Here are some ways displacement shows up in our daily lives:
1. Displaced Aggression
Displaced Aggression may manifest itself as verbal attacks and/or physical abuse towards others. This may occur when, for example, your boss has screamed at you all day and as a result of his or her behavior, feelings of aggression and an impulse to physically retaliate are provoked. Frustrated and unable to actually retaliate at work, we suppress our impulse. Once we are at home, we may redirect our suppressed impulse towards an innocent target. We may act out our aggression by scolding our pet or perhaps by engaging in something more serious such as emotionally or physically abuse our spouse or children.
a. Scapegoating behavior
The aggressive behavior may be displaced onto others who have no personal connection to us or to what is causing the anger or frustration. This displacement may occur towards individuals or an entire group of people and may be based on gender, race or other traits. For example, a person may have aggressive impulses towards their mother that they are not able to express. These aggressive tendencies may later find an outlet in their interactions with all women.
One of the most common ways that displaced aggression will be redirected is in our speech and communication styles. In my practice, I find that many of the emotional disconnects that occur between couples have a common source. The displaced aggression may originate from an external source such as an employer or an unpleasant interaction with another person. However, often the spouse or loved one who is the target of the displaced aggression may be the actual spark of initial aggressive impulse. For example, when one spouse exhibits contemptuous verbal or physical behavior towards the other, this may result in the receiving partner experiencing internal aggressive thoughts. Much later, this misdirected aggression may show up as unprovoked angry speech or their own display of contemptuous speech. This will, in turn, perpetuate a chain-reaction of abusive and unhealthy speech that is counterproductive to the overall health of the relationship.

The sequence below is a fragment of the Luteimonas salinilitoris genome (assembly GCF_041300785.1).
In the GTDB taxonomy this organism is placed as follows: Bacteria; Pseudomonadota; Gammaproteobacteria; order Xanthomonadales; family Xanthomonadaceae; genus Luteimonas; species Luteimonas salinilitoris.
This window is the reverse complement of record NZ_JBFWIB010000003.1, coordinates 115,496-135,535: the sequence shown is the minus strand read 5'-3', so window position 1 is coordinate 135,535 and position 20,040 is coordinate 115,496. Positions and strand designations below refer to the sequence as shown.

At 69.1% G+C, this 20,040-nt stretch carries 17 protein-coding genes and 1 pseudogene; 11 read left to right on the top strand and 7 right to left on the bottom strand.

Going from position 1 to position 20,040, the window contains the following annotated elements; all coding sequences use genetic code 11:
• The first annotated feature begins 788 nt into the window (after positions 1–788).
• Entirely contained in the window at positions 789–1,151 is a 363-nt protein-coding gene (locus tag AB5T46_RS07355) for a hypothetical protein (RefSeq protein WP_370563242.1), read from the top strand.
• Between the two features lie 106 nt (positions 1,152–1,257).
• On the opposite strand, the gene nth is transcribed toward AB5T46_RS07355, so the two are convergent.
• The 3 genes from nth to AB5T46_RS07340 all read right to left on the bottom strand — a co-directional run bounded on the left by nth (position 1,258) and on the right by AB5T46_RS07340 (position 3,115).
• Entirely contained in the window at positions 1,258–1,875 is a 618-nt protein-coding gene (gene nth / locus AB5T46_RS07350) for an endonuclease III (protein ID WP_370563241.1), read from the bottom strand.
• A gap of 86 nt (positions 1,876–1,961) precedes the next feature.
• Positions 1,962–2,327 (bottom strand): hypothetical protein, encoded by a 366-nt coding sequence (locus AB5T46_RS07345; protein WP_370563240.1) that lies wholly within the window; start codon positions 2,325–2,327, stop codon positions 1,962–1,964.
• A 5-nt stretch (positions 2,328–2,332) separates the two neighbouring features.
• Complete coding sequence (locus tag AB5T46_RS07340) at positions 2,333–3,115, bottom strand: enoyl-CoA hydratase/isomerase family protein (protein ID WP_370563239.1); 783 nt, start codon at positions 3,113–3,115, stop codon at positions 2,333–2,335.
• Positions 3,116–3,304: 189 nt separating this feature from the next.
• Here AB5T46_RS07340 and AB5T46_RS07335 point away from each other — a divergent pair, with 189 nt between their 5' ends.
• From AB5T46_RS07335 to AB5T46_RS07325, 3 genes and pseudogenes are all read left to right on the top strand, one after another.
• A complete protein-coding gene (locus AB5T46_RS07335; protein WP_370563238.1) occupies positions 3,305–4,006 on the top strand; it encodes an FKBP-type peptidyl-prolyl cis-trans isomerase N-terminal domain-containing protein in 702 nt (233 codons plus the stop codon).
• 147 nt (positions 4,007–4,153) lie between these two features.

Fear is a strong emotion that may be displaced when we are unable to express the fear we feel towards a person. For example, a child who fears their father will displace the fear onto an animal. Unable to express this fear, the child may develop a phobia towards a specific animal that reminds the child of the parent.
The libido, also known as sex drive is one of the most powerful biological instincts. It is an important factor in the formation and maintenance of intimate relationships. Displaced sexual energy may reveal itself in numerous ways including sexual fetishes, infidelity, dislike of certain groups, artistic creativity or harmful behaviors.
When we displace our initial impulses onto others we begin a chain-reaction of behavior that makes us both perpetrators and victims of displacement. For example, the person who is angry at their boss will express the displaced aggression by yelling at their spouse who in turn may continue the cycle. It is important for us to recognize what we are feeling, the origin of these feelings and our reactions. If you find yourself verbally attacking your loved ones, ask yourself, “What is the true origin of these feelings?”
I hope you found this post helpful and informative. I invite you to reflect on ways that displacement has had an effect on your life. Please share your thoughts and experiences in the comments section so others can learn from your insight. Thank you for reading, sharing and commenting.